Document Detail

Comparison of flexible fuel vehicle and life-cycle fuel consumption and emissions of selected pollutants and greenhouse gases for ethanol 85 versus gasoline.
MedLine Citation:
PMID:  19728485     Owner:  NLM     Status:  MEDLINE    
The objective of this research is to evaluate differences in fuel consumption and tailpipe emissions of flexible fuel vehicles (FFVs) operated on ethanol 85 (E85) versus gasoline. Theoretical ratios of fuel consumption and carbon dioxide (CO2) emissions for both fuels are estimated based on the same amount of energy released. Second-by-second fuel consumption and emissions from one FFV Ford Focus fueled with E85 and gasoline were measured under real-world traffic conditions in Lisbon, Portugal, using a portable emissions measurement system (PEMS). Cycle average dynamometer fuel consumption and emission test results for FFVs are available from the U.S. Department of Energy, and emissions certification test results for ethanol-fueled vehicles are available from the U.S. Environmental Protection Agency. On the basis of the PEMS data, vehicle-specific power (VSP)-based modal average fuel and emission rates for both fuels are estimated. For E85 versus gasoline, empirical ratios of fuel consumption and CO2 emissions agree within a margin of error to the theoretical expectations. Carbon monoxide (CO) emissions were found to be typically lower. From the PEMS data, nitric oxide (NO) emissions associated with some higher VSP modes are higher for E85. From the dynamometer and certification data, average hydrocarbon (HC) and nitrogen oxides (NOx) emission differences vary depending on the vehicle. The differences of average E85 versus gasoline emission rates for all vehicle models are -22% for CO, 12% for HC, and -8% for NOx emissions, which imply that replacing gasoline with E85 reduces CO emissions, may moderately decrease NOx tailpipe emissions, and may increase HC tailpipe emissions. On a fuel life cycle basis for corn-based ethanol versus gasoline, CO emissions are estimated to decrease by 18%. Life-cycle total and fossil CO2 emissions are estimated to decrease by 25 and 50%, respectively; however, life-cycle HC and NOx emissions are estimated to increase by 18 and 82%, respectively.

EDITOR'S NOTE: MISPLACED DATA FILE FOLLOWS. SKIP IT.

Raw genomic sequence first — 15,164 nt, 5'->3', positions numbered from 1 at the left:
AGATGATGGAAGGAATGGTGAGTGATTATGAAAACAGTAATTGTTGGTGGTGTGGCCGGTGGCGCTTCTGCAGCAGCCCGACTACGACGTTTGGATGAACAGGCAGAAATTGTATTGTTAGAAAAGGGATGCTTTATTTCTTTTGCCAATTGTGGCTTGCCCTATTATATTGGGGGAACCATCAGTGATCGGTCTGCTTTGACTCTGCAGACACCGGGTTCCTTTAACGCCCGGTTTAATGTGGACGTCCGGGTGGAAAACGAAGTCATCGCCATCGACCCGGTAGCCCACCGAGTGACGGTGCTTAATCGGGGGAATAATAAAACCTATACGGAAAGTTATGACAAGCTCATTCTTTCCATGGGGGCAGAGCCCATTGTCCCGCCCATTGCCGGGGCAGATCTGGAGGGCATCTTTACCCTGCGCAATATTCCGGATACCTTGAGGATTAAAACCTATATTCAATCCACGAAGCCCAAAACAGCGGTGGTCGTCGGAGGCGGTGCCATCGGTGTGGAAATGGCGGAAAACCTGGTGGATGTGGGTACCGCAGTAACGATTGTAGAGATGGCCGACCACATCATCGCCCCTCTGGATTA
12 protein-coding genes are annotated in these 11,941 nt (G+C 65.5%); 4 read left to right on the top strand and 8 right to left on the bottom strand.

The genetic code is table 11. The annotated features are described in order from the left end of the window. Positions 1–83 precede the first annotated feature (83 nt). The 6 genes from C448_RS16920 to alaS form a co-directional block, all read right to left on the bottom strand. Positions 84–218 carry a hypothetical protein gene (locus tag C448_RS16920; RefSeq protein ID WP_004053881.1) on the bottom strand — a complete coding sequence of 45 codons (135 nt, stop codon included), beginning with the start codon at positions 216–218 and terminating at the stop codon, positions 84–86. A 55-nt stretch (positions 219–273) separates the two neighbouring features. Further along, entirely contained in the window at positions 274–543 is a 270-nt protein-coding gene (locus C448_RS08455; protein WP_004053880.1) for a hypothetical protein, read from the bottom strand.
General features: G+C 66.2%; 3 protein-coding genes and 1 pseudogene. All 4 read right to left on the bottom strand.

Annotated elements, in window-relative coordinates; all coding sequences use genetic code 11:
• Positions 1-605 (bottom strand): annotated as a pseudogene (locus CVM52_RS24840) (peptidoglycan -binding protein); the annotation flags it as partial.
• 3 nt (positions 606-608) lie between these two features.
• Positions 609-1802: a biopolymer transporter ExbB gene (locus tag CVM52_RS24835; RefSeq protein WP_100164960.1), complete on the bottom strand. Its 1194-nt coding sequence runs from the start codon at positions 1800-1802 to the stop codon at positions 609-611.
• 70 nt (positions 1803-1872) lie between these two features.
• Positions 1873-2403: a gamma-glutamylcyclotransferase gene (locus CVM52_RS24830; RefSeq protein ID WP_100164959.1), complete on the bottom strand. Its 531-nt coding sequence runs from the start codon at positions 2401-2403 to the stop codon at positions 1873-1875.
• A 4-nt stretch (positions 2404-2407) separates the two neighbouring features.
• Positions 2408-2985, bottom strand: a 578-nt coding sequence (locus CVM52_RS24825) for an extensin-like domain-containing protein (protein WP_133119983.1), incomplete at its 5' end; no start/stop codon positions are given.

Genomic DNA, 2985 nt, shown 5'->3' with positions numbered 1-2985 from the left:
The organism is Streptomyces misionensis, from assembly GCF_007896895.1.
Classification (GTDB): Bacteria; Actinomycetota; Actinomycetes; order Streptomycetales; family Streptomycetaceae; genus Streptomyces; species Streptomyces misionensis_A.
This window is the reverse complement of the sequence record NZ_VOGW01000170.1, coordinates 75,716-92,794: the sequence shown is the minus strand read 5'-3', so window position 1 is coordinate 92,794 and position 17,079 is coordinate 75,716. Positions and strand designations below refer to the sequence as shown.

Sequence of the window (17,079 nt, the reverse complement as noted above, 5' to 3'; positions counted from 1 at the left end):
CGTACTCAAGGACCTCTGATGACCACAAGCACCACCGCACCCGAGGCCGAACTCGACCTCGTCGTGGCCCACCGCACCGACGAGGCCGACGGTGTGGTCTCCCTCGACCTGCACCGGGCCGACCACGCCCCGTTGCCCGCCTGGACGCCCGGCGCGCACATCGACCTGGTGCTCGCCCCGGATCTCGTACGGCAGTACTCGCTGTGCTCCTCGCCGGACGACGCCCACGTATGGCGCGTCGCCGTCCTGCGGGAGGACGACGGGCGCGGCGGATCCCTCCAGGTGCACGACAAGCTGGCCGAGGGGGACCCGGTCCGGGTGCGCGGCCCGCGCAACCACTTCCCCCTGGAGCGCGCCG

Haibo Zhai; H Christopher Frey; Nagui M Rouphail; Gonçalo A Gonçalves; Tiago L Farias
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Publication Detail:
Type:  Comparative Study; Journal Article; Research Support, Non-U.S. Gov't; Research Support, U.S. Gov't, Non-P.H.S.    
Journal Detail:
Title:  Journal of the Air & Waste Management Association (1995)     Volume:  59     ISSN:  1096-2247     ISO Abbreviation:  -     Publication Date:  2009 Aug 
Date Detail:
Created Date:  2009-09-04     Completed Date:  2009-10-22     Revised Date:  -    
Medline Journal Info:
Nlm Unique ID:  9503111     Medline TA:  J Air Waste Manag Assoc     Country:  United States    
Other Details:
Languages:  eng     Pagination:  912-24     Citation Subset:  IM    
Department of Civil, Construction and Environmental Engineering, North Carolina State University, Raleigh, NC 27695-7908, USA.
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MeSH Terms
Air Pollutants / analysis*
Bioelectric Energy Sources*
Carbon Dioxide / analysis*
Ethanol / chemistry*
Gasoline / analysis*
Models, Theoretical
Vehicle Emissions / analysis*
Reg. No./Substance:
0/Air Pollutants; 0/Gasoline; 0/Vehicle Emissions; 124-38-9/Carbon Dioxide; 64-17-5/Ethanol

From MEDLINE®/PubMed®, a database of the U.S. National Library of Medicine

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